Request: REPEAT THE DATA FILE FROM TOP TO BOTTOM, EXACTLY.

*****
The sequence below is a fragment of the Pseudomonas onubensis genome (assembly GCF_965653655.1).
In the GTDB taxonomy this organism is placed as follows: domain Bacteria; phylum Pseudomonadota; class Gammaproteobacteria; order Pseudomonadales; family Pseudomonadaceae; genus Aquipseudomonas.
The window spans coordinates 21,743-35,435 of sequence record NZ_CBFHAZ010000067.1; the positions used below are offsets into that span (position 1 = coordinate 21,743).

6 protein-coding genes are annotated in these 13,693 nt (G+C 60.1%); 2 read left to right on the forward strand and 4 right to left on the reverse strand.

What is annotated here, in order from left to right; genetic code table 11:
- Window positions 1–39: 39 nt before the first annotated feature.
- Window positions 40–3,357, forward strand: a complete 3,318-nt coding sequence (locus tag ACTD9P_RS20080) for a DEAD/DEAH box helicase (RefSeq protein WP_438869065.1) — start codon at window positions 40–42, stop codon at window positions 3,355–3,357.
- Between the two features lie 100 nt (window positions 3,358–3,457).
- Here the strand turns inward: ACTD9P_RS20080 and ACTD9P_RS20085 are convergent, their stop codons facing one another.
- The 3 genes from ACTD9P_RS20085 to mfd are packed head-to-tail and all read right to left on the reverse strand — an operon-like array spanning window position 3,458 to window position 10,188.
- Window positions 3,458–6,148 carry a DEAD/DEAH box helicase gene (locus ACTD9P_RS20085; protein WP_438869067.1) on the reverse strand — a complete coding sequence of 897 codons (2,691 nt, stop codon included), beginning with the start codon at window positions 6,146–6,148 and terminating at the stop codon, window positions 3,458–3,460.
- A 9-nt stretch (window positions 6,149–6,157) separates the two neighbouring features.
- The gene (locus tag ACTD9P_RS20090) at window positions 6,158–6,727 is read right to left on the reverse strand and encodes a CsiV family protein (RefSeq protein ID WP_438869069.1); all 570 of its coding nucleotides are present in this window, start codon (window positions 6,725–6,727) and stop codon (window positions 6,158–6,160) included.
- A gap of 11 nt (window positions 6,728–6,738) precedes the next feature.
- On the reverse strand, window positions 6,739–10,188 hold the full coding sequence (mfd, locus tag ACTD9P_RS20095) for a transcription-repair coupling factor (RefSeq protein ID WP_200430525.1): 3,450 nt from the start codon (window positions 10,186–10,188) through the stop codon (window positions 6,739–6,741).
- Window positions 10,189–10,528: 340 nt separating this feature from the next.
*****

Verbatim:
The sequence below is a fragment of the Pseudomonas onubensis genome (assembly GCF_965653655.1).
In the GTDB taxonomy this organism is placed as follows: domain Bacteria; phylum Pseudomonadota; class Gammaproteobacteria; order Pseudomonadales; family Pseudomonadaceae; genus Aquipseudomonas.
The window spans coordinates 21,743-35,435 of sequence record NZ_CBFHAZ010000067.1; the positions used below are offsets into that span (position 1 = coordinate 21,743).

6 protein-coding genes are annotated in these 13,693 nt (G+C 60.1%); 2 read left to right on the forward strand and 4 right to left on the reverse strand.

What is annotated here, in order from left to right; genetic code table 11:
- Window positions 1–39: 39 nt before the first annotated feature.
- Window positions 40–3,357, forward strand: a complete 3,318-nt coding sequence (locus tag ACTD9P_RS20080) for a DEAD/DEAH box helicase (RefSeq protein WP_438869065.1) — start codon at window positions 40–42, stop codon at window positions 3,355–3,357.
- Between the two features lie 100 nt (window positions 3,358–3,457).
- Here the strand turns inward: ACTD9P_RS20080 and ACTD9P_RS20085 are convergent, their stop codons facing one another.
- The 3 genes from ACTD9P_RS20085 to mfd are packed head-to-tail and all read right to left on the reverse strand — an operon-like array spanning window position 3,458 to window position 10,188.
- Window positions 3,458–6,148 carry a DEAD/DEAH box helicase gene (locus ACTD9P_RS20085; protein WP_438869067.1) on the reverse strand — a complete coding sequence of 897 codons (2,691 nt, stop codon included), beginning with the start codon at window positions 6,146–6,148 and terminating at the stop codon, window positions 3,458–3,460.
- A 9-nt stretch (window positions 6,149–6,157) separates the two neighbouring features.
- The gene (locus tag ACTD9P_RS20090) at window positions 6,158–6,727 is read right to left on the reverse strand and encodes a CsiV family protein (RefSeq protein ID WP_438869069.1); all 570 of its coding nucleotides are present in this window, start codon (window positions 6,725–6,727) and stop codon (window positions 6,158–6,160) included.
- A gap of 11 nt (window positions 6,728–6,738) precedes the next feature.
- On the reverse strand, window positions 6,739–10,188 hold the full coding sequence (mfd, locus tag ACTD9P_RS20095) for a transcription-repair coupling factor (RefSeq protein ID WP_200430525.1): 3,450 nt from the start codon (window positions 10,186–10,188) through the stop codon (window positions 6,739–6,741).
- Window positions 10,189–10,528: 340 nt separating this feature from the next.